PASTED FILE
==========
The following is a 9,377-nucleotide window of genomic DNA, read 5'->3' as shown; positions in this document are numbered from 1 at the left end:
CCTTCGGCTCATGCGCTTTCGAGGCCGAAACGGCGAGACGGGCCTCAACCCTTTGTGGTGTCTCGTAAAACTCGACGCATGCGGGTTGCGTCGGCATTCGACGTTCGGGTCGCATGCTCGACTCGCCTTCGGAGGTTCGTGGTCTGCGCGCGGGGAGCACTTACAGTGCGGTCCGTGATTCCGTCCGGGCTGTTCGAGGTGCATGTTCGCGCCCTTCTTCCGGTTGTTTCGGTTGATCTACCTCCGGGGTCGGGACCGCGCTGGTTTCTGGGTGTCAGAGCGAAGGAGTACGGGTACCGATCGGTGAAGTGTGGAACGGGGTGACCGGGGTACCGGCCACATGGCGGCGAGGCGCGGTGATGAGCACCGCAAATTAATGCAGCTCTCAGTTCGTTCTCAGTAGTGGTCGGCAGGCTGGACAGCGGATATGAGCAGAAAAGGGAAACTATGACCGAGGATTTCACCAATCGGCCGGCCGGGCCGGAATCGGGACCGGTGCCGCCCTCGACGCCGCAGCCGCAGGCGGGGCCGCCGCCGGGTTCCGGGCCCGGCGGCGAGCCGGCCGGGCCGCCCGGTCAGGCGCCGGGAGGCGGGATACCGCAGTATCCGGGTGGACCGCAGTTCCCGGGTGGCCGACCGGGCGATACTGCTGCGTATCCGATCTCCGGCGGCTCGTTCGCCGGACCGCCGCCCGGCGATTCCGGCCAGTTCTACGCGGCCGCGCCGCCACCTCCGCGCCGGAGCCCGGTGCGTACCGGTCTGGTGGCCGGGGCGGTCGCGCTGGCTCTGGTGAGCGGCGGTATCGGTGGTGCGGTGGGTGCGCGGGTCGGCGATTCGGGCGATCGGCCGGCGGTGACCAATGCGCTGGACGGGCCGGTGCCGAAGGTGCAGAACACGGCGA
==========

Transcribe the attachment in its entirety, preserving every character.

The following is a 9,377-nucleotide window of genomic DNA, read 5'->3' as shown; positions in this document are numbered from 1 at the left end:
CCTTCGGCTCATGCGCTTTCGAGGCCGAAACGGCGAGACGGGCCTCAACCCTTTGTGGTGTCTCGTAAAACTCGACGCATGCGGGTTGCGTCGGCATTCGACGTTCGGGTCGCATGCTCGACTCGCCTTCGGAGGTTCGTGGTCTGCGCGCGGGGAGCACTTACAGTGCGGTCCGTGATTCCGTCCGGGCTGTTCGAGGTGCATGTTCGCGCCCTTCTTCCGGTTGTTTCGGTTGATCTACCTCCGGGGTCGGGACCGCGCTGGTTTCTGGGTGTCAGAGCGAAGGAGTACGGGTACCGATCGGTGAAGTGTGGAACGGGGTGACCGGGGTACCGGCCACATGGCGGCGAGGCGCGGTGATGAGCACCGCAAATTAATGCAGCTCTCAGTTCGTTCTCAGTAGTGGTCGGCAGGCTGGACAGCGGATATGAGCAGAAAAGGGAAACTATGACCGAGGATTTCACCAATCGGCCGGCCGGGCCGGAATCGGGACCGGTGCCGCCCTCGACGCCGCAGCCGCAGGCGGGGCCGCCGCCGGGTTCCGGGCCCGGCGGCGAGCCGGCCGGGCCGCCCGGTCAGGCGCCGGGAGGCGGGATACCGCAGTATCCGGGTGGACCGCAGTTCCCGGGTGGCCGACCGGGCGATACTGCTGCGTATCCGATCTCCGGCGGCTCGTTCGCCGGACCGCCGCCCGGCGATTCCGGCCAGTTCTACGCGGCCGCGCCGCCACCTCCGCGCCGGAGCCCGGTGCGTACCGGTCTGGTGGCCGGGGCGGTCGCGCTGGCTCTGGTGAGCGGCGGTATCGGTGGTGCGGTGGGTGCGCGGGTCGGCGATTCGGGCGATCGGCCGGCGGTGACCAATGCGCTGGACGGGCCGGTGCCGAAGGTGCAGAACACGGCGA